Note in regards to Wendy's addiction to exercise. Her Fitbit has been with her the whole trip but there hasn't been much opportunity for structured exercise-- most of the hotels do not have exercise facilities and aside from walking the markets, it's been tricky to secure 10,000 steps a day. (Shout out to Susie, Paula, and Bonnie, no WERQ class within countries!). Anyway, imagine her utmost delight when the Fitbit started vibrating-- she had secured her very elusive 10,000 steps! It was only afterwards that she realized that a very bumpy camel ride generates Fitbit- equivalent steps. Niiice and certainly helpful when it came time to eat again.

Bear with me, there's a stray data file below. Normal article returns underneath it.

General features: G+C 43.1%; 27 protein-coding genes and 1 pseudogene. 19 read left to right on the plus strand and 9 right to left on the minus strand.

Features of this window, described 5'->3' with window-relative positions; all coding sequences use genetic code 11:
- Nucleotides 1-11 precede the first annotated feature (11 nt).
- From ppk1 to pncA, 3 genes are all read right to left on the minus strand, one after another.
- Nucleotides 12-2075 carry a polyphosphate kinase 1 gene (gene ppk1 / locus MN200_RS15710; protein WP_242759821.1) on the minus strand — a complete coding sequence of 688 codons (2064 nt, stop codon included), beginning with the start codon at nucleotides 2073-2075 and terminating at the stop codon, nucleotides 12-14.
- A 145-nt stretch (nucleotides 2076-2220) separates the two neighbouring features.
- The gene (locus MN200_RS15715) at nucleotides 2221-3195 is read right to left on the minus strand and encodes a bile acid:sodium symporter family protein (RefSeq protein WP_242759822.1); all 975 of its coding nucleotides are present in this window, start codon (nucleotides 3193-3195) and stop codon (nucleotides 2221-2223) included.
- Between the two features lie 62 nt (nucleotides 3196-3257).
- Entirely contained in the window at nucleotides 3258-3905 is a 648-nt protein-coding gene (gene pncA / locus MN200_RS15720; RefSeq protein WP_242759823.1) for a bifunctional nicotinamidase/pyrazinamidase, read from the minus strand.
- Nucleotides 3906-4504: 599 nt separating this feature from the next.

After the sunset, we rode back, freshened up, and bundled up as the temperature had begun to drop. Wayne added 2 additional layers (he was already sporting 5) and Wendy added a fleece vest and refashioned her turban into a neck scarf. We then met the rest of the group at a campfire where we enjoyed a Moroccan singing/ dancing group performing Gnawa African slavery music. It is a combination of sounds evoking the blues. There were two drummers and 5 others playing brass castanet-like instruments. The beat and singing reminded us somewhat of the Sufi - whirling dervishes - we had seen in Turkey. The songs were pretty repetitive, and we could not tell if there were actual lyrics or they were just singing some North African "doo wop" sounds. The full moon added to the magic and Hicham toasted us with Veuve Cliquot champagne to mark Christmas Eve, which this year also happens to be the anniversary of Prophet Muhammad's Birth.